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काठमाडौंमा वायुको गुणस्तर: ११७

Not multi-talented, the need for skilled leadership

The economic development achieved by Nepal after the restoration of democracy is not satisfactory, but the development process has accelerated more than in the past.
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If one embraces periodic elections and peaceful transfer of power, one feels that democracy has taken root. In the 33-year period after the establishment of democracy, there were 7 general elections, including two for the Constituent Assembly. Public participation in the election process was encouraging. Even the political parties that are bitterly opposed to the established electoral system joined the election. On the other hand, the government changed 30 times during that period.

Not multi-talented, the need for skilled leadership

After the establishment of the Republic, the government changed 13 times in the 17-year period. Even the farewell of the monarchy was peaceful. In the country, the king, the prime minister have all been handing over power easily when they lost the legitimacy of being in power.

When the election date is announced, a wave of hope and excitement spreads among citizens. Unfortunately, after the results of the election, with the process of forming a new government, the people's enthusiasm started to relax. There is a decision or a political consensus that one of the old leaders who failed in the past will lead the government again. Lafda runs in the section of 'attractive ministry'. It takes time for the Cabinet to be perfected. When the cabinet is complete, old familiar characters dominate. This creates frustration among the people. The government's policies and state management methods are the same. The flame of hope spread during the election period is continuing to fade.

The general public does not trust the established leadership due to instability, administrative delay, corruption, activities against the rule of law and impunity. Even the right decisions taken by the leadership are viewed with suspicion. Citizens suffering from misrule think that the displacement of the established leadership is essential to get relief from the existing situation.

When there is talk of leadership change, those who prefer to live in history, that is, who consider the past as a golden age, point out the need for a multi-talented ruler like Jung Bahadur Rana and King Mahendra. Some advocate an autocratic but selfless 'benevolent dictator'. Extremists insist that the army should hold power. Most of the people of this section preach that the restoration of the monarchy will disrupt the system of governance.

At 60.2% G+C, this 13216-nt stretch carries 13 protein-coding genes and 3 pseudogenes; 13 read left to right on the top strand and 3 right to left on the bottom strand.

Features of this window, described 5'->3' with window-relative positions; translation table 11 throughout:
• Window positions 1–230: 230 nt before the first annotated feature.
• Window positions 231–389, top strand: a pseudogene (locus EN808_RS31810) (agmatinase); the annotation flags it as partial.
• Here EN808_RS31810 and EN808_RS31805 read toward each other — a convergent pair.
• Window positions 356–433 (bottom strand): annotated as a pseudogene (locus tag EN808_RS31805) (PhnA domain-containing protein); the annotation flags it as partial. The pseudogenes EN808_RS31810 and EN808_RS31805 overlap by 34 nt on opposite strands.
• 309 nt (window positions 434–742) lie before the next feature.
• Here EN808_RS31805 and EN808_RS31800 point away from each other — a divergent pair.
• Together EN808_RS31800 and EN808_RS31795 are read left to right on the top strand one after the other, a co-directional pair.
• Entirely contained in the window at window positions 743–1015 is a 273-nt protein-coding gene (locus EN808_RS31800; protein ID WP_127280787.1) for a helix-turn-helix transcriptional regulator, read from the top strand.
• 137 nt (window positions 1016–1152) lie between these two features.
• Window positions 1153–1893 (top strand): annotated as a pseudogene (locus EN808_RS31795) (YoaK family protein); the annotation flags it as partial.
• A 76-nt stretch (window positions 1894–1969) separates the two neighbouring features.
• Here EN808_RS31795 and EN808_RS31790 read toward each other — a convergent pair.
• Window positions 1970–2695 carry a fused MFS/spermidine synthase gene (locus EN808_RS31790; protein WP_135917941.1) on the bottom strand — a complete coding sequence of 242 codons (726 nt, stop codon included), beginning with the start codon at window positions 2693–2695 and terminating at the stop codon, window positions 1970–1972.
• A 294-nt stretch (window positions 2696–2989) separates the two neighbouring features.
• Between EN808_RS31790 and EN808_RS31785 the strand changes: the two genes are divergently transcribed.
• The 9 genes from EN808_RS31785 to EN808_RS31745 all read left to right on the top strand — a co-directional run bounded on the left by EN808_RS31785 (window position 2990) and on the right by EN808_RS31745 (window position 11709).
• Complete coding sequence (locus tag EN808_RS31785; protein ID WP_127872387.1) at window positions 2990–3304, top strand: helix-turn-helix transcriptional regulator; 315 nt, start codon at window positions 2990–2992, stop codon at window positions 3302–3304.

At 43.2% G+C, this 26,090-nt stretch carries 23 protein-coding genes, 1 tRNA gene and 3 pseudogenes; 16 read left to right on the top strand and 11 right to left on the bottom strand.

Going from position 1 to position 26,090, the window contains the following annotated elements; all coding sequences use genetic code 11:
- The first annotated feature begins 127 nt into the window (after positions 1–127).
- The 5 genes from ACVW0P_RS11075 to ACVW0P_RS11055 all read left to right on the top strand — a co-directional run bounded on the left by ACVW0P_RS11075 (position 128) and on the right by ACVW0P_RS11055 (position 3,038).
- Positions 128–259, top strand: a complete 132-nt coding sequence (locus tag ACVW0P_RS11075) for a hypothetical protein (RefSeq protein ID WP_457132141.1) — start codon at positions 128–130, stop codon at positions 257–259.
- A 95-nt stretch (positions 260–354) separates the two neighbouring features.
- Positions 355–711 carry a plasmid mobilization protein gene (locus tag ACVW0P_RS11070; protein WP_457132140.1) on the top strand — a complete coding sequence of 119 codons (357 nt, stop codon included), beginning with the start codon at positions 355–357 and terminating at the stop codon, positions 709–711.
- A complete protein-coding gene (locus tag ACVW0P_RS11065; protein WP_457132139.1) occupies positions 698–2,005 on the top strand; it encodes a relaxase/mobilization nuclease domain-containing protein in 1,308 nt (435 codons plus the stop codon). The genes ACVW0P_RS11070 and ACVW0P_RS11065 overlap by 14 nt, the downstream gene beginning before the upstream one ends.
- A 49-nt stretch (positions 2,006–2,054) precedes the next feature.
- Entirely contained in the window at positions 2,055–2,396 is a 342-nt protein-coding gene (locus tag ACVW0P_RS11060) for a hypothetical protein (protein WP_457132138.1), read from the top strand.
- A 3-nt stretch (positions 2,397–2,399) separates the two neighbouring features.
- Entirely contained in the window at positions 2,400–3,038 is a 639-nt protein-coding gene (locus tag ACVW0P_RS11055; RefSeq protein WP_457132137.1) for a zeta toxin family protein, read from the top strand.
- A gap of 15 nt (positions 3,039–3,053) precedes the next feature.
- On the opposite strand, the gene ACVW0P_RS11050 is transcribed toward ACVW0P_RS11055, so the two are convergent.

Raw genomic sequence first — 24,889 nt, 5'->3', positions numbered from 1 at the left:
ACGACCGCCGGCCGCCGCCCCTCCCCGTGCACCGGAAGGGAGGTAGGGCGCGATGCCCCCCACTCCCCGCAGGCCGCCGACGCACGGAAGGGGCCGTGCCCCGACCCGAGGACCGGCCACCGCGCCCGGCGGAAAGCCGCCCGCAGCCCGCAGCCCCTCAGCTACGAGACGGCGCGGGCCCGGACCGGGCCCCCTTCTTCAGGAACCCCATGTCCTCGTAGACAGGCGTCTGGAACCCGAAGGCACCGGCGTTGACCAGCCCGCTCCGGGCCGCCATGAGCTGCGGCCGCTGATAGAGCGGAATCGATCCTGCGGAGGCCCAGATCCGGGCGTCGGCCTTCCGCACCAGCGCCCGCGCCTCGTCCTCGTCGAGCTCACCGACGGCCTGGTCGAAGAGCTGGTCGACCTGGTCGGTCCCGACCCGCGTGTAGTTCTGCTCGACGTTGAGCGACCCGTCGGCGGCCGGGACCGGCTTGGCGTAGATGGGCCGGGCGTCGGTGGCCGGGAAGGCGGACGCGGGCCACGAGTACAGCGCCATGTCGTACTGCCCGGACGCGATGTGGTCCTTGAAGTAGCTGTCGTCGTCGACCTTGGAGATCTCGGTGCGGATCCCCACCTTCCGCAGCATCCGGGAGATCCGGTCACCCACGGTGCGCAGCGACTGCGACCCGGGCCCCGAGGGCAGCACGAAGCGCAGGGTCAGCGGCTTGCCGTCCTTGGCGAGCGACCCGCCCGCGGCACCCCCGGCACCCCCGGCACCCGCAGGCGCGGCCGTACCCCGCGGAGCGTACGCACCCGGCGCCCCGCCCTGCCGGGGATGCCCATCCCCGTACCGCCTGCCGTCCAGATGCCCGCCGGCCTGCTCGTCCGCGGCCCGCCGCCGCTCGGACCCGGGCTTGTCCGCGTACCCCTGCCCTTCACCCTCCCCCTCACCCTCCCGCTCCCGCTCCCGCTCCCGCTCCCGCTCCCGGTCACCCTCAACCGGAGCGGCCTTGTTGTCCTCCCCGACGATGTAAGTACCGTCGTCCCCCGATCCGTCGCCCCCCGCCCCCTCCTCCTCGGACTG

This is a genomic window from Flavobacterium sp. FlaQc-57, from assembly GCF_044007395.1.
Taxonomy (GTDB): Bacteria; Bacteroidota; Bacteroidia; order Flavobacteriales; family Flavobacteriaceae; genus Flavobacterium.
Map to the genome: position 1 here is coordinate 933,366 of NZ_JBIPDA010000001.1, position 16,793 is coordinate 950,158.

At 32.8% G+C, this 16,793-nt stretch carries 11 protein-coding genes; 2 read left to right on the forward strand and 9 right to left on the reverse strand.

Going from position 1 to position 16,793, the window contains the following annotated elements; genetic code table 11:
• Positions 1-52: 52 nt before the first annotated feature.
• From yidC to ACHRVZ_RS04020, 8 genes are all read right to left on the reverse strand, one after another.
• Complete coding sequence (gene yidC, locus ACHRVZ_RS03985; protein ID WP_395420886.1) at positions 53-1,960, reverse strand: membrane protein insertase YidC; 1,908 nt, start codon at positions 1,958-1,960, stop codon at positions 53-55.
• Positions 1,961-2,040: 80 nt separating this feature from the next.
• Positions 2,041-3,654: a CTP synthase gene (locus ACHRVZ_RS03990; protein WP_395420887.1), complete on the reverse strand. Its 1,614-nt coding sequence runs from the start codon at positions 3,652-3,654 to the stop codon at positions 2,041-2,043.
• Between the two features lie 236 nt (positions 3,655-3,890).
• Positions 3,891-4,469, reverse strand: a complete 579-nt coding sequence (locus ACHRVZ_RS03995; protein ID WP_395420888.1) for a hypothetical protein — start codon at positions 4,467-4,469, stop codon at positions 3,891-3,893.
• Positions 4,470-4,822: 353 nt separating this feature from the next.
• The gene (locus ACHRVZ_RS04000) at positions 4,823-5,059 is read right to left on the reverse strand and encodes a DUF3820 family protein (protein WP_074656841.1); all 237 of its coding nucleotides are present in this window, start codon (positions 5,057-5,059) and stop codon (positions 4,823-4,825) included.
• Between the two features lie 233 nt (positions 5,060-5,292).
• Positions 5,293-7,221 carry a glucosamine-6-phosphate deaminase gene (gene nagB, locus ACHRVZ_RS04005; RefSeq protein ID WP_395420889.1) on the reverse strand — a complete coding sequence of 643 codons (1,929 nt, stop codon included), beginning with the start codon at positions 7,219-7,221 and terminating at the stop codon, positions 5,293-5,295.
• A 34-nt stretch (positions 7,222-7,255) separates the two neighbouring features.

History is a witness, we Nepalis have been ruled by all the above mentioned types of rulers. From the Nepali perspective, saying that the army will kill the power is only an option to replace the king-maharaja who is running the government under the guise of the army. During the time of Jang Bahadur, the so-called Bahubali ruler, the status of citizens was limited to 'Raiti Duniya'. The duty of the raiti dunia was limited to paying taxes to the government. It was the right of the ruling class and their families to live a life of luxury as a disenfranchised peasant. Established by Maharaj Jung Bahadur and operated by his family, this system continued throughout the 104-year long reign.

'Rashtra Nayak' King Mahendra was no different from any other dictator in the world. The nation was his property. Citizens held the status of servants. National wealth, especially forests and precious timber, was distributed at his discretion and compensation was paid to the palace. King Mahendra announced after his ascension to 'break the roots of development'. Members of the royal family became involved in the business sector. Disappearance of anti-panchayats, illegal process and imprisonment were continued. Handcuffed political prisoners were shot dead not only in the forest but also in Jawalakhel on the pretext of 'moving the prison'. Even the rebels who surrendered by laying down their arms were brutally killed by calling them 'unnational elements'. Sleeping rebels were massacred. In spite of that, King Birendra did not abuse the resources and means of the state like his father. He was a selfless dictator of the Nepali version (benevolent dictator).

If a multi-talented ruler would have advanced the nation, the country would have made a lot of progress during the reign of Jung Bahadur Rana and Mahendra. Mind you, the industrial revolution was spreading in Europe when Jung Bahadur took power. In the same period, Japan, which was hidden from the world, laid the foundation stone of progress, following the appearance of Europe. Who stopped Jung Bahadur, who visited Britain and France, to modernize like Japan after the 'Meiji Restoration'? There is no evidence anywhere that His Highness Shri 3 Maharaj of the British Empire was interested only in building physical, administrative and educational infrastructure by following the practices of the British rulers in India. He was troubled that a wave of consciousness had spread among the citizens. He and his successor rulers made the state management system more autocratic and narrow.